AF: At the 2009 Venice Biennale, T-B A21 — along with Columbia University — co-organized the panel discussion “The Last Temptation of the Contemporary. Art/Architecture Experimentation with Heritage.” What were the main points of that discussion and how were they relevant to the foundation itself?
FVH: The symposium brought together a group of artists, architects, historians, collectors, critics and curators to discuss the new forms of dance between experimental work and heritage. Jorge Otero-Pailos’s The Ethics of Dust: Doge’s Palace, Venice 2009 exhibited in the Arsenale was the starting point to think on historic preservation and contemporary art. When contemporary artists or art institutions increasingly thread themselves into the very fabric of historical neighborhoods, a whole new kind of conversation is necessary. The gallery is turned inside-out and the street is turned outside-in. A new wave of experiments actively erases the line between art and architecture to rethink the future of the past.
AF: Beyond Austria’s historical relationship with the so-called ‘Central’ and ‘Eastern’ European regions, there has been major investment and attention given to countries in those regions from both the Austrian public and private sectors. In what way has T-B A21 itself engaged with ‘Central’ or ‘Eastern’ Europe’s cultural landscape?
FVH: In 2006 we organized the itinerant exhibition “Küba: Journey against the Current.” Aboard the converted container barge Negrelli, Turkish artist Kutluğ Ataman’s award-winning film installation Küba (2005), in which he interviewed residents of the settlement in Istanbul called slum Küba, sailed down the Danube River from Romania to Vienna through seven nations. A geographic space with specific social, political and cultural contexts unfolded; at each stop — in Romania, Bulgaria, Serbia, Croatia, Hungary and Slovakia — a new artwork specifically commissioned by T-B A21 was presented in dialogue with Ataman’s original installation to react and respond to the questions, contents and issues of Ataman’s Küba with independent projects and works within the context of their own socio-political environments. In Turkey, we have embarked on numerous socially informed projects with a broad geographic scope. This year we have the opening of “Tactics of Invisibility” showing 15 contemporary Turkish artists. With The Morning Line in Istanbul we are hoping to build a cultural bridge between Vienna and Istanbul. This reflects my commitment to celebrating both cities’ rich cultural heritage and their dense and lively contemporary spirit and cultural practice.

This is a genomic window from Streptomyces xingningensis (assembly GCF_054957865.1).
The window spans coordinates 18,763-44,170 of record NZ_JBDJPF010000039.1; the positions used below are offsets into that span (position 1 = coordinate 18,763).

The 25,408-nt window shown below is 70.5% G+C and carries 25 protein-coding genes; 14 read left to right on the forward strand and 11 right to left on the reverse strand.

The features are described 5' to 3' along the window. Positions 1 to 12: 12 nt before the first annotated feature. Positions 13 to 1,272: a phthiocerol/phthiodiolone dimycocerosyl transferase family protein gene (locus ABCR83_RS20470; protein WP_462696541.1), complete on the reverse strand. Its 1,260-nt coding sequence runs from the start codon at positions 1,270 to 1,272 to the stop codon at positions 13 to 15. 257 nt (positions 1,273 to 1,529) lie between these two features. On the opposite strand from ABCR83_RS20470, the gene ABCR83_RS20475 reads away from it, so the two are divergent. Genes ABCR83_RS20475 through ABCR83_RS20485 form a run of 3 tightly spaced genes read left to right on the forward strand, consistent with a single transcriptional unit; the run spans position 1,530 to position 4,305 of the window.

AF: Your father, Hans Heinrich Thyssen-Bornemisza, amassed one of the great collections of art in Europe. In what ways did his activity as a collector and the collection itself influence your engagement with art and collecting?
FVH: I am a fourth-generation collector; there is a long collecting tradition in my family. My grandfather was a great friend of Rodin and was a great supporter of his, and commissioned several big sculptures from him. My father inherited a great part of the collection and developed his own passion by trying to reassemble works from his brother and sisters. In the late ’50s he started collecting modern art, very much encouraged by my mother. By the end of his life my father had collected over 1000 paintings, many of which were extremely rare, and of the highest quality. I collect in a new way. The passion of collecting to me arises from commissioning new projects and collaborating with artists — that’s the inspiring and highly addictive part. So I wouldn’t call myself so much a collector but rather a generator of projects, a philanthropist. I want to fulfill dreams and be a philanthropic producer.
AF: Could you tell us about other upcoming international projects?
FVH: The exhibition in Gijon (Spain) with highlights from the collection; the opening of “Tactics of Invisibility” at TANAS (Berlin) and ARTER (Istanbul); “The Kaleidoscopic Eye” in Budapest in 2011; a new building in Vienna; three new commissions; a symposium in Venice during the Architecture Biennale; and two new publications! We are very busy!
Special thanks to Stefanie Verdorfer.